MVRDV Ponders Cities of the Future in PoroCity: Opening Up Solidity

The book, released in November, advocates for porous forms that tackle the stifling effects of urban density, offering social, environmental, and economic value.

MVRDV why factory PoroCity book
The Why Factory’s PoroCity project has been exhibited around the world, from Helsinki to Hong Kong. Courtesy The Why Factory/NAI010 Publishers

MVRDV wonders about the “future city”—what challenges are in store? what opportunities?—and, by extension, so does The Why Factory, the independent think tank led by MVRDV cofounder Winy Maas at Delft University of Technology. The shared interest “leads to intellectual, or philosophical, connections between all of the work,” he says.

Indeed. Flip through The Why Factory’s PoroCity: Opening Up Solidity (nai010 publishers, $34), released in November, and see echoes of some of MVRDV’s built work, like Double House, Mirador, and even the new Future Towers in Pune, India. Except the forms presented here—spanning three Maas-led studios and two exhibitions, plus lectures, workshops, and conversations—swing fantastical and are, characteristically, manically iterative (one studio generated 676 final models at 1:1,000 scale). The Why Factory’s typological exercises enlist not just 16 Grasshopper scripts but the structural expertise of Arup, which appears in a section titled “Engineering Porosity.”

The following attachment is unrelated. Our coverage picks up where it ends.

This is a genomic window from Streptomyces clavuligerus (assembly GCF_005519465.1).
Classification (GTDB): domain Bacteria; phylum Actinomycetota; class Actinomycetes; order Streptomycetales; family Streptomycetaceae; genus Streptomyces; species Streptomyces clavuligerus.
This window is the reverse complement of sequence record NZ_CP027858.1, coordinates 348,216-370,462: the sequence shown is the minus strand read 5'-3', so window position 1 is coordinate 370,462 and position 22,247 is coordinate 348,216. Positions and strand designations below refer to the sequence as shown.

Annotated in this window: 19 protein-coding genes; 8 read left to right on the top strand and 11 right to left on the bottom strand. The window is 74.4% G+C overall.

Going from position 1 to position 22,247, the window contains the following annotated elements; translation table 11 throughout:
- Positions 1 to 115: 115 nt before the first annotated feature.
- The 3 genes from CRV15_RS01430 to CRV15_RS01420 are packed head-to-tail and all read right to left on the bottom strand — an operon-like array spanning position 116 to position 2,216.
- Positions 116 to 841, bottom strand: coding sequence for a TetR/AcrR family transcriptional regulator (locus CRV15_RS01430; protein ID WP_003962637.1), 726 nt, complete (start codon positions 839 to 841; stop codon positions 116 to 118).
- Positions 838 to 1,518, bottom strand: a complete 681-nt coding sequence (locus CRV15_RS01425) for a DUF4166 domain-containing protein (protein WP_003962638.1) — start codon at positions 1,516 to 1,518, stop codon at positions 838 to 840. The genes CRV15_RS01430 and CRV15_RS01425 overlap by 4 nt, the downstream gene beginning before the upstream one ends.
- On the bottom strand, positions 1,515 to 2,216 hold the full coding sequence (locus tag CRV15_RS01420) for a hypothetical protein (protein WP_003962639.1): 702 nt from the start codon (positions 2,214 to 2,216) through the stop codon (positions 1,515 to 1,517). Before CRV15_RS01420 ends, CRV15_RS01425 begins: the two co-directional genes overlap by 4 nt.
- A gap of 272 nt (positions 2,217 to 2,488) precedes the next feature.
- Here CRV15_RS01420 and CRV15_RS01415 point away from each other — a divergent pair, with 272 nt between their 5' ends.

To what end? Porous forms, The Why Factory asserts, bore through the stifling effects of urban density, offering social, environmental, and economic value. To Maas, speculative research, done rigorously and deadly seriously, is a tool of persuasion. “Directly or indirectly, The Why Factory tries to raise the opportunities for that research,” he says.

The Why Factory will release two other books with nai010 publishers this year, including BiodiverCity, evidence that MVRDV’s obsession with nature—living over, under, betwixt, and between it—has only intensified since it completed the Expo 2000 Dutch Pavilion. Later this year, Housing Beyond Uniformity: Architectural Diversity in Hong Kong (a working title) will bring the total of the think tank’s Future Cities books to 13.

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